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14 big-time ag trends for 2013
A huge trend to watch in the coming year is how the drought will unfold. Whether it continues will have major implications to crop and livestock producers, especially when it comes to the marketplace for those commodities. Don't count out major volatility either way, experts say.
Will a 'bubble' burst in the farmland market or will values continue to climb in 2013? Certainly the drought will play a major role in how it affects farm incomes and, as a result, the amount of land on the market and what prices it fetches at auction.
The machinery market looks positive heading into 2013. Worldwide production will be a $110 billion business heading into the new year, and that's likely to continue trending higher. And, that's just new iron; the used market will continue its surge higher in 2013, too.
The number of farmers using the futures market as a hedging mechanism in an ever-volatile marketplace will increase in 2013. In past years, 20% to 30% of farmers have traded in the futures versus cash market, but recent data show that number's swelled to 42%, and that's likely to rise further in the next year.
In the new machinery market, look for technology to lead the way in the U.S. Starting in 2013 and for 3 to 5 years beyond next year, experts say precision ag tools -- including the relatively new sector of crop sensors -- will be major manufacturers' focus in releasing new products.
Farmers have been gleaning crop data through precision tools for years, and 2013 will be a year of major focus on data management and integration. New products will seek to marry all steps in the data collection and utilization process to allow farmers to make rock-solid agronomic decisions.
The technology trend isn't limited to precision ag. More farmers are using tech tools from cloud computing to keeping up with everything with tablet computers and smartphones. The latter 2 devices have seen major increases in use among farmers and that looks to continue in 2013.
An increasing number of farms are being operated and managed by women, and that will continue to increase in 2013. The FarmLASTS Project estimates that women could own up to 3/4 of the farmland that changes hands in the next 20 years. Watch for that trend to pick up in the next year.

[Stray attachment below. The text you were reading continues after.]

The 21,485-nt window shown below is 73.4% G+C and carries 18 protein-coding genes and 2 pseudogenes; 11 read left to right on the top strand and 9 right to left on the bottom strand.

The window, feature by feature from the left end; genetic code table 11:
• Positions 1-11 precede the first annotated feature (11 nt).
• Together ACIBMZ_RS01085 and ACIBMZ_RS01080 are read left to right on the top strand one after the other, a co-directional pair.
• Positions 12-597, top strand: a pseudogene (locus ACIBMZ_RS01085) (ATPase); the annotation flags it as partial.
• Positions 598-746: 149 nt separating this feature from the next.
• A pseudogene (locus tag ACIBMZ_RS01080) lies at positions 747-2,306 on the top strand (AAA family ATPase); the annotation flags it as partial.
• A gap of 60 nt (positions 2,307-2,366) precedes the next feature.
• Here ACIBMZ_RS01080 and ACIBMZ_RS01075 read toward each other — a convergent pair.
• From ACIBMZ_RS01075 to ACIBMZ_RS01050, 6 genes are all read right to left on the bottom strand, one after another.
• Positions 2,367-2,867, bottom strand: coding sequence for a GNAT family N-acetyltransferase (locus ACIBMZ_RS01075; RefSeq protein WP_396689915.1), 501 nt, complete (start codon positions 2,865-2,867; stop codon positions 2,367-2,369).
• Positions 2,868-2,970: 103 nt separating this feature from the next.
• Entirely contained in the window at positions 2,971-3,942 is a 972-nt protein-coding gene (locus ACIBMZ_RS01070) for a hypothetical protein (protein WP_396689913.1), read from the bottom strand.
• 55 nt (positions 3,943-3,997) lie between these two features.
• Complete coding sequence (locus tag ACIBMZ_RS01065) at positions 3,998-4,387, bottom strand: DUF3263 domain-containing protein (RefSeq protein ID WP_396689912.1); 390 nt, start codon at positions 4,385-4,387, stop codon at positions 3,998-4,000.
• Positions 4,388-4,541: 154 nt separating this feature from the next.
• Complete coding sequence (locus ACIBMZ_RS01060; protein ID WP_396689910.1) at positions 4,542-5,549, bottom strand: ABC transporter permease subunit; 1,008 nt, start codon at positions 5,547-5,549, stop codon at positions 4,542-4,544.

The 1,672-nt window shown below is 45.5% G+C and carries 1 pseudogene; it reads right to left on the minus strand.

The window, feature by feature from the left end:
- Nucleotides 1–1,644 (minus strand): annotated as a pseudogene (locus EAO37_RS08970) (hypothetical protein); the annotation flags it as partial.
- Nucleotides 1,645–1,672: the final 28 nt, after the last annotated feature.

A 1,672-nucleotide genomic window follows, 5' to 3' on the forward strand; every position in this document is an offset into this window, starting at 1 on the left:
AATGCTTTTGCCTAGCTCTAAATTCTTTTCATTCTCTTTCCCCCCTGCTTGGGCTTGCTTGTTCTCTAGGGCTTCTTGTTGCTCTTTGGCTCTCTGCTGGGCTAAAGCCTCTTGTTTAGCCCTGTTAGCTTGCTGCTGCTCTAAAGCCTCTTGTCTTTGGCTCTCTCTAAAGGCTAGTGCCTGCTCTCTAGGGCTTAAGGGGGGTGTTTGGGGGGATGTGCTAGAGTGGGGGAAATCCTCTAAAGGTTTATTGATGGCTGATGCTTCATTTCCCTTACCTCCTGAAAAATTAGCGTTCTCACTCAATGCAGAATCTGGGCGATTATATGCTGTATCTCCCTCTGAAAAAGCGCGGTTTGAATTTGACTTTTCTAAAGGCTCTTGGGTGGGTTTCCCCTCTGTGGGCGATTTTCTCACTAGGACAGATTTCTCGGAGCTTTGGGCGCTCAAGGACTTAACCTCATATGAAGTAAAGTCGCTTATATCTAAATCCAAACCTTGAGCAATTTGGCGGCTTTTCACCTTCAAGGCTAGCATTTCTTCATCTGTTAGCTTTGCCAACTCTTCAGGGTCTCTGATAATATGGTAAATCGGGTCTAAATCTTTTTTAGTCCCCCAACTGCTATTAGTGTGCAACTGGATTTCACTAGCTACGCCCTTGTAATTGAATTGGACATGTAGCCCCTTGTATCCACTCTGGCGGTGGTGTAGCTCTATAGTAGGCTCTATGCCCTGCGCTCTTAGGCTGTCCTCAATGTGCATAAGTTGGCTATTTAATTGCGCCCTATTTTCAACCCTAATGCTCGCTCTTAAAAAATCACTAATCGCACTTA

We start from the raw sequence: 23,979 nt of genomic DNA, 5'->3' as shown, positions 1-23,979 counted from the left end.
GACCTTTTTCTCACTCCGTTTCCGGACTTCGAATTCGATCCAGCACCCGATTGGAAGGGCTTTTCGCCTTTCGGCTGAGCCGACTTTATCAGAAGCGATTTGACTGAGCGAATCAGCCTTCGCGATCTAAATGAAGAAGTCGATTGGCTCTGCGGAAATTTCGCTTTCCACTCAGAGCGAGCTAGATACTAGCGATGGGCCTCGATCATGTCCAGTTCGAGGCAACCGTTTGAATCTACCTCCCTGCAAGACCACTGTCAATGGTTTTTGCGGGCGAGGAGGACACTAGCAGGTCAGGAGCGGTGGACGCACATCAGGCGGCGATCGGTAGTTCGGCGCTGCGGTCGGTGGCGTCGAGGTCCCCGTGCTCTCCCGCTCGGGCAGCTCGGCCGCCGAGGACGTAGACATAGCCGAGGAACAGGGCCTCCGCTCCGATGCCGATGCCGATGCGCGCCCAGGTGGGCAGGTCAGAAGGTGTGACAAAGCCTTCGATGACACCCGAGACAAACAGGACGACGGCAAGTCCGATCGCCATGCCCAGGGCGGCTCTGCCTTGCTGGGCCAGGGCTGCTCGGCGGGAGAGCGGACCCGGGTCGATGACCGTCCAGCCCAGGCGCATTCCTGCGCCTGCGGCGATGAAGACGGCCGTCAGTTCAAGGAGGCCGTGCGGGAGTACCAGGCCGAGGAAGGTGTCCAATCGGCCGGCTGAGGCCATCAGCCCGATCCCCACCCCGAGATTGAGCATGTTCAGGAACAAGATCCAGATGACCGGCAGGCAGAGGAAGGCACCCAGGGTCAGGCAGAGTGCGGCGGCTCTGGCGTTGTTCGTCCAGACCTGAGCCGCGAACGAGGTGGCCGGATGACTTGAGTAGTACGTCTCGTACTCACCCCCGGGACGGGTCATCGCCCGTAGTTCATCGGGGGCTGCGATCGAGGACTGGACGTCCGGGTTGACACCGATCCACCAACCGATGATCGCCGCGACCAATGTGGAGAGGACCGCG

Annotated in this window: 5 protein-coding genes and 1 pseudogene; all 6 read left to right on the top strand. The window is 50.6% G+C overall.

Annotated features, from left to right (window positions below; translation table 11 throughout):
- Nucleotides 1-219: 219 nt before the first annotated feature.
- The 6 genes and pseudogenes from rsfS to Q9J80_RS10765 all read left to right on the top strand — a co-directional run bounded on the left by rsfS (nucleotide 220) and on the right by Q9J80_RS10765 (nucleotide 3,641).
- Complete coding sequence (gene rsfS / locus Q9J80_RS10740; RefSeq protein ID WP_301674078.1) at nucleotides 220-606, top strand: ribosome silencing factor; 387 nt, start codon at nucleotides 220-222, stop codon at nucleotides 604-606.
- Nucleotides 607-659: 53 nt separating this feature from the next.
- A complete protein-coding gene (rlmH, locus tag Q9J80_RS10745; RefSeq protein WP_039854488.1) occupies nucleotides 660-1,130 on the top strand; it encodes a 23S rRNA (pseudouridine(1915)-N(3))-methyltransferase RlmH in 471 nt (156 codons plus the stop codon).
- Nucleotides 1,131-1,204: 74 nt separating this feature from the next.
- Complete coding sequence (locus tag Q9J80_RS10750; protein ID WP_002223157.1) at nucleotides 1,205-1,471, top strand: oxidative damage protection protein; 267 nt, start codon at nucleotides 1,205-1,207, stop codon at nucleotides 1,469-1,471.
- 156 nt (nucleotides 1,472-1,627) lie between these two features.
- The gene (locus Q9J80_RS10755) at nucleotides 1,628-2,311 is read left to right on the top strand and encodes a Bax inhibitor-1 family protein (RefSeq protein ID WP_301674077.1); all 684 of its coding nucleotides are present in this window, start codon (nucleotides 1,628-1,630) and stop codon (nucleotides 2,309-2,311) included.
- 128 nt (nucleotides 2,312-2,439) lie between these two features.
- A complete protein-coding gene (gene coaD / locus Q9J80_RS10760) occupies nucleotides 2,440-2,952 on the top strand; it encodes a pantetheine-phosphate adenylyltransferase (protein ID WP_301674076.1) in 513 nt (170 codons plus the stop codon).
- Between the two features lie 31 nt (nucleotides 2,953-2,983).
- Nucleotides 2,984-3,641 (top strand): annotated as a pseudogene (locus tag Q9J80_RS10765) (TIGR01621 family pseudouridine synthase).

Changes in federal tax policy and rising farmland values are both likely in 2013, and both are important to succession planning on the farm. Recent data show more than 70% of farmers at retirement age have yet to identify a successor. The next year will likely see a renewed emphasis on farm succession planning.
What about changes in the field? Cover crops will continue to grow in prevalence in a lot of farm operations in 2013 as farmers start to identify different combinations of plants -- like radishes, cereal rye and annual ryegrass -- that perform best on different landscapes.
Corn yields were generally disappointing in 2012. Getting those yields back to trend will be a challenge even if the drought breaks. Factors like pest resistance and diseases like aflatoxin will likely be in the 2013 crop picture. But, more normal rainfall will go a long way to easing these types of issues.
Weeds had a big year in 2012, and controlling them will again be a challenge in 2013. Look for cultural practices like narrow-row soybeans and overall good field sanitation to join the cadre of chemical control means farmers employ to knock down weeds in the next year.
Input costs will likely continue to rise in 2013, spawning an increase in the adoption of tillage systems that cut back on fuel and other inputs. Look for an increase in no-till and strip-till, especially if the drought continues into the 2013 crop year.
Don't be surprised if there are more soybeans in 2013. Continuous corn yielded poorly in 2012, and soybeans saw a yield boost from late-season rains. Watch for signs of this trend early in the new year, namely in the pace of crop input purchases.
From the editors of Successful Farming & Agriculture.com, here are a few trends to watch in the next year